By Janina Fisher
I now realize that back in 1989, when I began my clinical internship in a big city hospital, most of our patients---everyone from university professors to working-class families to the homeless and chronically mentally ill---were suffering the effects of some unrecognized traumatic experience. I say unrecognized because, back then, we connected the word trauma only to combat veterans and victims of sexual violence. It was 15 years since the opening of the first rape crisis center, and just nine since post-traumatic stress disorder (PTSD) had become an officially recognized DSM diagnosis. Trauma, in fact, was still defined as “an event outside the range of normal human experience.” We didn’t yet know to ask all clients about early abuse or trauma, and we unconditionally accepted the idea that uncovering buried memories was the key to setting trauma sufferers free.
By the early 1990s, however, The Courage to Heal, a feminist-influenced self-help book by Ellen Bass and Laura Davis, had become a bestseller. Bringing public attention to the previously taboo subject of childhood sexual abuse, it proposed a dramatic approach to trauma treatment, one that was a far cry from the strict neutrality prescribed by psychoanalysis. In essence, Bass and Davis saw the main task of trauma work as retrieving the missing pieces of the abuse narrative, however dimly it might be recalled, and encouraging victims to confront their perpetrators with “their truth.” As a fledgling therapist who’d never felt comfortable just nodding sympathetically in response to someone’s horrible tale of a trauma experience, I was relieved by the permission this approach gave me to engage my clients more actively.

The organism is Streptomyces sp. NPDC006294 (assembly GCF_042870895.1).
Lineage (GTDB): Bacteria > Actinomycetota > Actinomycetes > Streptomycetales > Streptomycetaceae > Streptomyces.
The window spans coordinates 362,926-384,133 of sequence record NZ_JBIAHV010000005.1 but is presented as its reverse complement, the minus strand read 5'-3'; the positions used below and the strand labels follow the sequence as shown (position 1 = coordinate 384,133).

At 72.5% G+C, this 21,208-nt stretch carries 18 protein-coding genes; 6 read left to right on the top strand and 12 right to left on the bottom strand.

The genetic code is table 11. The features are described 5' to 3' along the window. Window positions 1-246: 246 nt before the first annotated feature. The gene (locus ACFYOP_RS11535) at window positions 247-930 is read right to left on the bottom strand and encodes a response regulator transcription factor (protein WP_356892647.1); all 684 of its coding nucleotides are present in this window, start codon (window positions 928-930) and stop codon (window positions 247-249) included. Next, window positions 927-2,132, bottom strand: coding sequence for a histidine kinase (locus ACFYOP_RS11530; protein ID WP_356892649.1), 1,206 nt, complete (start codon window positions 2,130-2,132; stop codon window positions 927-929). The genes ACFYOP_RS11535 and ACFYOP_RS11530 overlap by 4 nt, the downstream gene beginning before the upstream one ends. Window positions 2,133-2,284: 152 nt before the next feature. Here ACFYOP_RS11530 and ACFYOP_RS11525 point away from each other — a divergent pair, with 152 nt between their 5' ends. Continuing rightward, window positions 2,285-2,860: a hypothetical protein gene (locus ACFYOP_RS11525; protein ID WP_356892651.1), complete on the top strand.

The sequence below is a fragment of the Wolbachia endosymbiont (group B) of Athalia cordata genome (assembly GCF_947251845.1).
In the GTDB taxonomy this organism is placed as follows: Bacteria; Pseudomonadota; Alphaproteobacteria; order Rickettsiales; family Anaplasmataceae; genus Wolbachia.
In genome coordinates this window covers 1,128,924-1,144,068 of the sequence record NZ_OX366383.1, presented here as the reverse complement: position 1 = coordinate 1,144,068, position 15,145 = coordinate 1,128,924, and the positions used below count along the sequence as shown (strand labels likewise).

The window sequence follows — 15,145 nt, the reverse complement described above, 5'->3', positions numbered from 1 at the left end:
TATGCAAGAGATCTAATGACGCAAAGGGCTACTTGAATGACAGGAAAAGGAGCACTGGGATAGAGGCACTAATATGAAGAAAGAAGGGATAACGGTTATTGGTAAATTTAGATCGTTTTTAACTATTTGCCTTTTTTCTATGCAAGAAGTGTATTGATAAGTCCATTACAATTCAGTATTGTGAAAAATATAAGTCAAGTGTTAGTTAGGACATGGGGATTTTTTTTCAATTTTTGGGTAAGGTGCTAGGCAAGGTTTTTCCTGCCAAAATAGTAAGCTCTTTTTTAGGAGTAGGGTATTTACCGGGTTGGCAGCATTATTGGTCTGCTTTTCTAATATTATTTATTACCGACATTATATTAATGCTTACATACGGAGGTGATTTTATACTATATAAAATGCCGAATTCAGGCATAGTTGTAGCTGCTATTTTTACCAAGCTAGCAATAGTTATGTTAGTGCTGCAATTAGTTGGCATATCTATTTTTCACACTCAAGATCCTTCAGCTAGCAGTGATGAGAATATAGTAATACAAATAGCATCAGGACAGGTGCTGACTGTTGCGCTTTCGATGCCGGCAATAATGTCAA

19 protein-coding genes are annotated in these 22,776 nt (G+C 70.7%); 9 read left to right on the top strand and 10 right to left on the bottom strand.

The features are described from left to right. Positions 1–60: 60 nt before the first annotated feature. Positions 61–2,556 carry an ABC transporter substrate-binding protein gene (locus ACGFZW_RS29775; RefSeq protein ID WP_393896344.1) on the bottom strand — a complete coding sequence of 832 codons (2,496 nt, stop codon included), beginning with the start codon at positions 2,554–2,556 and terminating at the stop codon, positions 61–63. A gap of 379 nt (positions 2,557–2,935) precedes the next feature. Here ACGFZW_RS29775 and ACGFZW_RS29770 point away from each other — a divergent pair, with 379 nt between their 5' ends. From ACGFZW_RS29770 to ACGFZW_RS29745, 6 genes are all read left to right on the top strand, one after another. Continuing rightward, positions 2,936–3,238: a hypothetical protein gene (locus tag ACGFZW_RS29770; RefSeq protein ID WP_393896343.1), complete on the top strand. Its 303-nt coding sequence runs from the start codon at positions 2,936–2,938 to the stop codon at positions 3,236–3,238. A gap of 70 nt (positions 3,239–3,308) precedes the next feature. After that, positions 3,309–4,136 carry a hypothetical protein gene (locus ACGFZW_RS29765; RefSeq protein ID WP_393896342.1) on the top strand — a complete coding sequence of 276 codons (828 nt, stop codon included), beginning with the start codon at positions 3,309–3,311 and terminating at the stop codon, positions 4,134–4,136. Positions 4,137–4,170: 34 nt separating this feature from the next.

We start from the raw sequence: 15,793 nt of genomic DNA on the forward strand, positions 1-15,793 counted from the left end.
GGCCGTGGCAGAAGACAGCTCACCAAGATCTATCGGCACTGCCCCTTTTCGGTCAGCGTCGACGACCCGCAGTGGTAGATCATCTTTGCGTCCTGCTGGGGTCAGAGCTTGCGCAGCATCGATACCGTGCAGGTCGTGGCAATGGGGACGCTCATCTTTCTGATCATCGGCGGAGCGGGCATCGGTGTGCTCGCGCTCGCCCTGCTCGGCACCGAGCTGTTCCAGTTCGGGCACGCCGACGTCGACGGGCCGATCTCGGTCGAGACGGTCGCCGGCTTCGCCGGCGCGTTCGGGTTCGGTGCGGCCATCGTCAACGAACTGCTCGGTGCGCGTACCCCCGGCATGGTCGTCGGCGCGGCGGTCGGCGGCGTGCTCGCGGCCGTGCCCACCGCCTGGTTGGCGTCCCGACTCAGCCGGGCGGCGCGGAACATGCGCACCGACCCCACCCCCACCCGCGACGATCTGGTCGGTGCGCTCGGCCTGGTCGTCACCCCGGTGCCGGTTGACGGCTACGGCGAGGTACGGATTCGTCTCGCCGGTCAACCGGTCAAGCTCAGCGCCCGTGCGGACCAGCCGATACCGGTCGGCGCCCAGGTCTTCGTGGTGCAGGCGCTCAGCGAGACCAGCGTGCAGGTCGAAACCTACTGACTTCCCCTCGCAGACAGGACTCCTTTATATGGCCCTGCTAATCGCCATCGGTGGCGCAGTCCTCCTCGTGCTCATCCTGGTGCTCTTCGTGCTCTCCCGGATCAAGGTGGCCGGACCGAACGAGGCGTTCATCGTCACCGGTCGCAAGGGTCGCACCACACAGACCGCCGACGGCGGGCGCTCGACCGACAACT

At the same time, I was troubled by what the The Courage to Heal model required of my clients: focusing on accessing their anger at the perpetrators or neglectful bystanders and holding them accountable through confrontation. Many clients became overwhelmed by the flood of memories that came once Pandora’s box was opened, and others began to doubt themselves when they couldn’t access memories.
During this paradigm shift in the trauma-treatment world, Judith Herman, who’d published Father-Daughter Incest in 1980, was working as a staff psychiatrist at Cambridge Hospital in Massachusetts and establishing a special clinic called the Victims of Violence Program. To her, the idea of feeling overwhelmed and overpowered by the remembering process was antithetical to the resolution of trauma. Although today the word retraumatization is used routinely by mental health professionals and stabilization first has become the gold standard of trauma treatment, these were new ideas at the time.
Just how revolutionary the idea of stabilization was in the early 1990s is illustrated by my meeting with a young client named Ariana. Despite a long history of childhood sexual abuse and many attempts to get help, she hadn’t been able to tolerate therapy for more than a few months. Since she seemed to be the ideal therapy client---bright, insightful, and articulate---I was curious about why this was so.
“What told you in each of your experiences with therapy that it was time to leave?” I asked.
“Well, that’s easy,” she laughed. “Either the therapists wanted to make me cry—or they wanted to move in for the kill!”
“The kill?” I asked, confused.
“The kill is when they say, ‘Next week, we can begin to address the trauma.’”
Shouldn’t traumatized clients have the power over the remembering process and the right to remember more or to remember less? And why was the ability to function and build a new life a less honorable task than memory work?
Busting the Monopoly of Talk Therapy
Neuroscience was brought into the field of trauma by the outspoken and sometimes controversial psychiatrist Bessel van der Kolk. Ever since his work with the Veterans Administration (VA) in the 1970s put him on the path to studying trauma, he’d begun to challenge the conventional psychiatric framework of trauma treatment. When I started working on van der Kolk’s clinical team as a new supervisor in 1996, he’d been arguing for years that traumatic memory included not just images and narratives, but also intrusive emotions, sensory phenomena, autonomic arousal, and physical actions and reactions.